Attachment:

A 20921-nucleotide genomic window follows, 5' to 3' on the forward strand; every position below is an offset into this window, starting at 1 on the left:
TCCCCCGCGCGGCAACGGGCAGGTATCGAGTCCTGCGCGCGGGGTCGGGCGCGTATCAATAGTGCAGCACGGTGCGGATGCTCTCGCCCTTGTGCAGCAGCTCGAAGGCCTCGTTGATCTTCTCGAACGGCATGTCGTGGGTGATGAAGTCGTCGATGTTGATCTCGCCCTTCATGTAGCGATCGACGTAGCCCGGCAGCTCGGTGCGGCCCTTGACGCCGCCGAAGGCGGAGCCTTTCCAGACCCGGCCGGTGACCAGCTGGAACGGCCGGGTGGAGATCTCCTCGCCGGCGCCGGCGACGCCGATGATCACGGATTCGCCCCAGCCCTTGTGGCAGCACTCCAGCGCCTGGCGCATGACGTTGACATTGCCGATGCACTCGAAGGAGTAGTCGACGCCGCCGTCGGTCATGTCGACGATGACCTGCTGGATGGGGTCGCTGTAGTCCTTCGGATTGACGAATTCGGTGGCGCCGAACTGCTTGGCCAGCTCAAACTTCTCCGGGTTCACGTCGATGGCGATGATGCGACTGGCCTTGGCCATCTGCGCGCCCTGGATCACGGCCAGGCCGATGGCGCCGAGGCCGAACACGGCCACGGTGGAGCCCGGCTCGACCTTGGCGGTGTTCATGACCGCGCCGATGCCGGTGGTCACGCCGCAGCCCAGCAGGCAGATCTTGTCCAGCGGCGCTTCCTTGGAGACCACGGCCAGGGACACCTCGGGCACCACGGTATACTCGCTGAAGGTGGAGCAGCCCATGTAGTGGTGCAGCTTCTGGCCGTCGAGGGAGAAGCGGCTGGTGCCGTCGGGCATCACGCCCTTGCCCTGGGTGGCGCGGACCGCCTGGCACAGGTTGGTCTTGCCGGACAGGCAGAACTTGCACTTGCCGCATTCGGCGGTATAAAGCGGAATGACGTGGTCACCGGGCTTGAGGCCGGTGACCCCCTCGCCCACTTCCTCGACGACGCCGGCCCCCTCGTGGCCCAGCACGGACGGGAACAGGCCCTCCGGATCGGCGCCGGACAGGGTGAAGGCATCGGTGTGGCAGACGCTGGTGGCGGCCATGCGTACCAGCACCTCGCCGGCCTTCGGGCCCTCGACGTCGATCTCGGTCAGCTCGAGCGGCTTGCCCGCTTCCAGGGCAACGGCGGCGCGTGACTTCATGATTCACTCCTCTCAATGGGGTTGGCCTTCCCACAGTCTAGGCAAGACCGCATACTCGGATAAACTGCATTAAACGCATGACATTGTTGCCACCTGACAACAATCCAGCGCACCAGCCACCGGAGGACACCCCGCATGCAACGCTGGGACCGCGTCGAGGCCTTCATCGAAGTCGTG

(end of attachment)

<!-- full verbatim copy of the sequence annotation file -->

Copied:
A 20921-nucleotide genomic window follows, 5' to 3' on the forward strand; every position below is an offset into this window, starting at 1 on the left:
TCCCCCGCGCGGCAACGGGCAGGTATCGAGTCCTGCGCGCGGGGTCGGGCGCGTATCAATAGTGCAGCACGGTGCGGATGCTCTCGCCCTTGTGCAGCAGCTCGAAGGCCTCGTTGATCTTCTCGAACGGCATGTCGTGGGTGATGAAGTCGTCGATGTTGATCTCGCCCTTCATGTAGCGATCGACGTAGCCCGGCAGCTCGGTGCGGCCCTTGACGCCGCCGAAGGCGGAGCCTTTCCAGACCCGGCCGGTGACCAGCTGGAACGGCCGGGTGGAGATCTCCTCGCCGGCGCCGGCGACGCCGATGATCACGGATTCGCCCCAGCCCTTGTGGCAGCACTCCAGCGCCTGGCGCATGACGTTGACATTGCCGATGCACTCGAAGGAGTAGTCGACGCCGCCGTCGGTCATGTCGACGATGACCTGCTGGATGGGGTCGCTGTAGTCCTTCGGATTGACGAATTCGGTGGCGCCGAACTGCTTGGCCAGCTCAAACTTCTCCGGGTTCACGTCGATGGCGATGATGCGACTGGCCTTGGCCATCTGCGCGCCCTGGATCACGGCCAGGCCGATGGCGCCGAGGCCGAACACGGCCACGGTGGAGCCCGGCTCGACCTTGGCGGTGTTCATGACCGCGCCGATGCCGGTGGTCACGCCGCAGCCCAGCAGGCAGATCTTGTCCAGCGGCGCTTCCTTGGAGACCACGGCCAGGGACACCTCGGGCACCACGGTATACTCGCTGAAGGTGGAGCAGCCCATGTAGTGGTGCAGCTTCTGGCCGTCGAGGGAGAAGCGGCTGGTGCCGTCGGGCATCACGCCCTTGCCCTGGGTGGCGCGGACCGCCTGGCACAGGTTGGTCTTGCCGGACAGGCAGAACTTGCACTTGCCGCATTCGGCGGTATAAAGCGGAATGACGTGGTCACCGGGCTTGAGGCCGGTGACCCCCTCGCCCACTTCCTCGACGACGCCGGCCCCCTCGTGGCCCAGCACGGACGGGAACAGGCCCTCCGGATCGGCGCCGGACAGGGTGAAGGCATCGGTGTGGCAGACGCTGGTGGCGGCCATGCGTACCAGCACCTCGCCGGCCTTCGGGCCCTCGACGTCGATCTCGGTCAGCTCGAGCGGCTTGCCCGCTTCCAGGGCAACGGCGGCGCGTGACTTCATGATTCACTCCTCTCAATGGGGTTGGCCTTCCCACAGTCTAGGCAAGACCGCATACTCGGATAAACTGCATTAAACGCATGACATTGTTGCCACCTGACAACAATCCAGCGCACCAGCCACCGGAGGACACCCCGCATGCAACGCTGGGACCGCGTCGAGGCCTTCATCGAAGTCGTG